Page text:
• Easy-to-read organic EL display
  • micro USB B port enables easy data exchange with computers
  • Records at least 10 hours on a single AAA battery * using alkaline batteries (EVOLTA)
  • Unit settings can be created and transferred as a computer text file
  • Settings can be transferred between DR-10C units using the infrared transmission function
  • Firmware can be updated using a microSD card
  • Belt clip included
  • Silicon band that can be used to attach the unit to a transmitter included
  • Custom case for storing the unit and accessories included
  • RoHS-compliant product

Real world use

The DR-10Cs seems to tick quite a lot of boxes, but how does it actually perform in the field? I found that it worked as advertised and despite the vague audio level display and the inability to manually set the levels, the results I obtained with perfectly acceptable.

Mounting the DR-10Cs is a little bit of a pain because the belt clip is very stiff and it is hard to place on belts that are a bit thicker. If you are using it in combination with a radio mic transmitter the talent does have to wear two devices, and that can be a bit uncomfortable. It also makes it very difficult to hide the two devices.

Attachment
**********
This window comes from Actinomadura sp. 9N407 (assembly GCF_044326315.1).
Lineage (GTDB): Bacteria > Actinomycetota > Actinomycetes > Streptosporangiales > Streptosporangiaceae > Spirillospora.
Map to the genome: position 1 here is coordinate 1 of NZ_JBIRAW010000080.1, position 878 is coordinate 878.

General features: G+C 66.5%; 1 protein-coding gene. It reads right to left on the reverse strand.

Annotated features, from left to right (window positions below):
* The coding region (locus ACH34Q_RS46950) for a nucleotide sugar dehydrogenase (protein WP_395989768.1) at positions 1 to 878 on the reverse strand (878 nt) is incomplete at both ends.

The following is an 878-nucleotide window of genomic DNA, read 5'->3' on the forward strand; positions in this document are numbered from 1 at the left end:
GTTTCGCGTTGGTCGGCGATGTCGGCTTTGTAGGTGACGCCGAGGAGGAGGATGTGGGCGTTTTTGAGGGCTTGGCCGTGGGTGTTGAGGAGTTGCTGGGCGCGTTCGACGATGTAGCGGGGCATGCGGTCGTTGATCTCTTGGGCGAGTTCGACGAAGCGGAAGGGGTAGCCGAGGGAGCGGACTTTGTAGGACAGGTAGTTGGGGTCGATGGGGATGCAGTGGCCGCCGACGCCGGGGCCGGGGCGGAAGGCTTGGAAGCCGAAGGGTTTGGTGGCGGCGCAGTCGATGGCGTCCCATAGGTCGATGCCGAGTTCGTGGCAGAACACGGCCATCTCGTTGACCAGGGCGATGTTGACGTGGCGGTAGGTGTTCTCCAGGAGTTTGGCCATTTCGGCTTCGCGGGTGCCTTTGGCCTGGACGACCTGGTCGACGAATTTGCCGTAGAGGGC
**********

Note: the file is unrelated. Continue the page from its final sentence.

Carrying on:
Using the elastic strap to mount the DR-10CS to a radio mic transmitter makes it very bulky and also makes it impossible to hide under clothing. With the included 3.5mm cable only being quite short, there is no way of placing the two devices on either side of your talent, they have to be reasonably close together.


In the U.K the DR-10Cs retails for around £179.50. In Japan, it costs ¥23,760.

Final thoughts

The Tascam DR-10CS is far from perfect and it certainly does have its limitations. However, in saying that, it does do its intended job with little fuss and provides you with a nice safety net when using radio mics. It’s also right at home being used as a separate discreet recorder when you can’t use or don’t have a radio mic.

I do wish Tascam made an app for use with the DR-10CS as it would make it a lot easier to control, monitor and operate. It would have also been nice to see a single model that could be configured to be used with a much wider variety of radio mics and lavaliers.

Despite these small complaints I still found the DR-10CS to be a very capable device and one that can save you a lot of headaches if you are working with radio mics over large distances or areas where they might break up.